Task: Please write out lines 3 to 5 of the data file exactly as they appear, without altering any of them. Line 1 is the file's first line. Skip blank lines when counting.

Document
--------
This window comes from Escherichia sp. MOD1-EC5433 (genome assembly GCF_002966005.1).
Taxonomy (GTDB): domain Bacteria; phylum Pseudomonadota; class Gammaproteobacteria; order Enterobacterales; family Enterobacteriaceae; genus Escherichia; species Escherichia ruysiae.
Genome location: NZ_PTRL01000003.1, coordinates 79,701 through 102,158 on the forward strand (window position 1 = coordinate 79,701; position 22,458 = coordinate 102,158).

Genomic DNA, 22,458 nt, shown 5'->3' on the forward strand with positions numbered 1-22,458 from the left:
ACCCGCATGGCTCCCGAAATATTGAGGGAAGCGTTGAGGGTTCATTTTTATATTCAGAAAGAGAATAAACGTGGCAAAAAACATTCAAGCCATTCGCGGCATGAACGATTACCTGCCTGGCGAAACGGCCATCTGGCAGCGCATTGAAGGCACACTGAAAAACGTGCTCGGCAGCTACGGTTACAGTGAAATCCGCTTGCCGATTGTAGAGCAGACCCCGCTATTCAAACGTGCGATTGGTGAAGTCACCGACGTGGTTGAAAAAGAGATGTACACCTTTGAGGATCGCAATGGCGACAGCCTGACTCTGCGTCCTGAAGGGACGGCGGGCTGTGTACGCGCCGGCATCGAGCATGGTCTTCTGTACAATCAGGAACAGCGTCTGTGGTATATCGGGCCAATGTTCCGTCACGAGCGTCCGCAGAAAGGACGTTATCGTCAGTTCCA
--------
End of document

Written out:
Genome location: NZ_PTRL01000003.1, coordinates 79,701 through 102,158 on the forward strand (window position 1 = coordinate 79,701; position 22,458 = coordinate 102,158).

Genomic DNA, 22,458 nt, shown 5'->3' on the forward strand with positions numbered 1-22,458 from the left:
ACCCGCATGGCTCCCGAAATATTGAGGGAAGCGTTGAGGGTTCATTTTTATATTCAGAAAGAGAATAAACGTGGCAAAAAACATTCAAGCCATTCGCGGCATGAACGATTACCTGCCTGGCGAAACGGCCATCTGGCAGCGCATTGAAGGCACACTGAAAAACGTGCTCGGCAGCTACGGTTACAGTGAAATCCGCTTGCCGATTGTAGAGCAGACCCCGCTATTCAAACGTGCGATTGGTGAAGTCACCGACGTGGTTGAAAAAGAGATGTACACCTTTGAGGATCGCAATGGCGACAGCCTGACTCTGCGTCCTGAAGGGACGGCGGGCTGTGTACGCGCCGGCATCGAGCATGGTCTTCTGTACAATCAGGAACAGCGTCTGTGGTATATCGGGCCAATGTTCCGTCACGAGCGTCCGCAGAAAGGACGTTATCGTCAGTTCCA